Having no answers or solutions may be
uncomfortable for us. that is why we
need to pay attention to what is gong on
within ourselves when we care for the
sick or the dying.
A hopeful presence
Hope
Hope for recovery
Hope beyond recovery
Living in a hopeful manner
Hope beyond recovery
Hope for recovery gets encouraged.
But when active treatment is
withdrawn there is a possibility of
family remaining extra positive,
while the patient accepts reality.
Lack of support at this time,
is particularly destructive of hope.
Hope beyond recovery
The hope to die with dignity
For the continuing success of the children
That the partner will find the support
(s)he needs
That their life contribution will continue
and be found useful
Living in a hopeful manner
A hope that accepts death
and nevertheless finds a
sense of ultimate meaning in
the life that has been lived
and is lived now.
To stay with the person,
not to run from
but to enter into the darkness and not
to offer one’s own answers but
facilitating the patient to mobilise their
own inner resources and find their own
answers to what makes meaning for
them.
Being with the other person in the way
that allows that person to be
the person they need to be.
That kind of presence in itself becomes
a hopeful presence.
Compassion
It is with compassion
that we listen to the small voice,
to what lies underneath.
It is with compassion
that we are present
at the time of suffering,
It is at times saying:
“I don’t know”.
A time for letting go
Slowly
she celebrated the sacrament of letting go.
First she surrendered her green,
then the orange, yellow, and red.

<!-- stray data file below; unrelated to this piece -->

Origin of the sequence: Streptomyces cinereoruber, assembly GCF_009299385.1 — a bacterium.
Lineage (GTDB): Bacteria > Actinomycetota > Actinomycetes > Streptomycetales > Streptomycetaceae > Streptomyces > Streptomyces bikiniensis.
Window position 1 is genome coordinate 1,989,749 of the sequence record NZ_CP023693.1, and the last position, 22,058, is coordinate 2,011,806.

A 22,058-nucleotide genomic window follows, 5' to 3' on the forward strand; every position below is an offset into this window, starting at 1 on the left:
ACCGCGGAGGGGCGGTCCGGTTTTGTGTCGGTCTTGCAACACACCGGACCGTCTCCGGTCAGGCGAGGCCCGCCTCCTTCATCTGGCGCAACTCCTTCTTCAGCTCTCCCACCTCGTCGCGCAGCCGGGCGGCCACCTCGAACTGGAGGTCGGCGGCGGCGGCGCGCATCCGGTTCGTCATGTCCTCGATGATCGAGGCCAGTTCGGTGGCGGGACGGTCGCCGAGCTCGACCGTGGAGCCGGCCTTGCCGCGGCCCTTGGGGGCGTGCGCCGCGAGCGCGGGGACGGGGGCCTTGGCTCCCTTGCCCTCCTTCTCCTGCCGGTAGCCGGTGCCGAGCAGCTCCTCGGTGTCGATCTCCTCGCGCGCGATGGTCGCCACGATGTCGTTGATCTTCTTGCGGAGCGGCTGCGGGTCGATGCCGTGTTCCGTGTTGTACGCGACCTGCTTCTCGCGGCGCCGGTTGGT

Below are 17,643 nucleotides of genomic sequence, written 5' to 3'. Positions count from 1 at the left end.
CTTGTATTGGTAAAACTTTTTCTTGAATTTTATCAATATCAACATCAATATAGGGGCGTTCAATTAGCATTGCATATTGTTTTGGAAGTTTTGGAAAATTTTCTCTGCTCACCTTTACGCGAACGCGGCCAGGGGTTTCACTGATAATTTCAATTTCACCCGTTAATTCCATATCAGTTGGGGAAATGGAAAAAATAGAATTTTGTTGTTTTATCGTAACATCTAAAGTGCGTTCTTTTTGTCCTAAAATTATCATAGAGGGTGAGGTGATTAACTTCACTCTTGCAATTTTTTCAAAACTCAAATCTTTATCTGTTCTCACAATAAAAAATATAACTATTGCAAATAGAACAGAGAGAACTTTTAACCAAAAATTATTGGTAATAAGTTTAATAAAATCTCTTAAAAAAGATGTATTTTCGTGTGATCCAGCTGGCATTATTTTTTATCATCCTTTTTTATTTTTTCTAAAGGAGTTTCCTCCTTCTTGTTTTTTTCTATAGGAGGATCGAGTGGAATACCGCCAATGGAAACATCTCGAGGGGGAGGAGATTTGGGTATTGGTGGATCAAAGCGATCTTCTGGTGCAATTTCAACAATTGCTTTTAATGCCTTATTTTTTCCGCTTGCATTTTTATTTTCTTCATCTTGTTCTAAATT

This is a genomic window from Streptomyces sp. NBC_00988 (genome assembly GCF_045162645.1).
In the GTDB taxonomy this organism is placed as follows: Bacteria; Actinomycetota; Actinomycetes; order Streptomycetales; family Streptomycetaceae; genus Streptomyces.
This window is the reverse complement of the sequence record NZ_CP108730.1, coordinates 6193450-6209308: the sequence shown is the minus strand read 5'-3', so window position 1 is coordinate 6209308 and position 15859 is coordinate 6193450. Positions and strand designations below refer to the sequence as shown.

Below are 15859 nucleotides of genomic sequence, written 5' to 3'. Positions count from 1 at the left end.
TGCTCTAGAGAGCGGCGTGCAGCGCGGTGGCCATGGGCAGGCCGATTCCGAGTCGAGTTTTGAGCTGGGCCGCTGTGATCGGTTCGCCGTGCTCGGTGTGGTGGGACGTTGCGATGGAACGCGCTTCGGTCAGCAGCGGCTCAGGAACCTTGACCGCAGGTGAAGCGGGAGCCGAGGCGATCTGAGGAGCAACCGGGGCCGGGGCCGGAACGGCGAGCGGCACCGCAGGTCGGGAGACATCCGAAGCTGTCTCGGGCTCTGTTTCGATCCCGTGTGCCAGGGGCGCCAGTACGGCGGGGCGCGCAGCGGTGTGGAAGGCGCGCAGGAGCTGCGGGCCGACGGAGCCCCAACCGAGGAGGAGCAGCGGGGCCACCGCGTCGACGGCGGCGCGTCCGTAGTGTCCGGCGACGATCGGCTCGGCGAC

Finally she let go of her brown.
Shedding her last leaf
she stood empty and silent,
stripped bare.
Leaning against the winter sky
she began her vigil of trust.
Shedding her last leaf
she watched its journey to the ground.
She stood in silence
wearing the colour of emptiness,
her branches wondering:
How do you give shade with so much gone?
And then,
the sacrament of waiting began.
The sunrise and sunset watched with
tenderness.
Clothing her with silhouettes,
they kept her hope alive.
They helped her understand that
her vulnerability
her dependence and need
her emptiness
her readiness to receive
were giving her a new kind of beauty.
Every morning and every evening
they stood in silence
and celebrated together
the sacrament of waiting.
Macrina Wiederkehr
When we work in the field hospital,
we cannot be afraid of the dark.
Human nature does not like messiness! We like things to be
clean and orderly… We tend to shy away from people who
are hurting. But wounds are rarely clean.
They are bloody and raw.
Darkness abounds.
Joseph Kelly
Bibliography
Michael Kearney, Mortally wounded. Stories of soul pain, death and healing, Marino
Books, Dublin 1996
Steve Nolan, Spiritual care at the end of Life. The chaplain as a hopeful presence,
Jessica King Publishers, London 2012.
C. Pulchaski, Touching the Spirit. The Essence of Healing.
C. Pulchaski, Improving the Spiritual Dimension of Whole Person Care. Reaching
national and International Consensus., Journal of Palliatve Medicine,Vol 17, Nr 6,
2014
J. Swinton, Moving beyond clarity: towards a thin, vague and useful understanding
of spirituality in nursing care. Blackwell Publishing Lrd, Nursing Philisophy,2010, P
226-237,
H.G. Koenig, Religion, Spirituality and Medicine: Research Findings and Implications
for Clinical Practice. Southern Medical Association, 2004
P.W. speck,. Spiritual Care in Health Care, Scottish Journal of Healthcare
Chaplaincy, Vol 7, no 1, 2004
www. scotland.gov.uk/publications/2009/01/30110659/3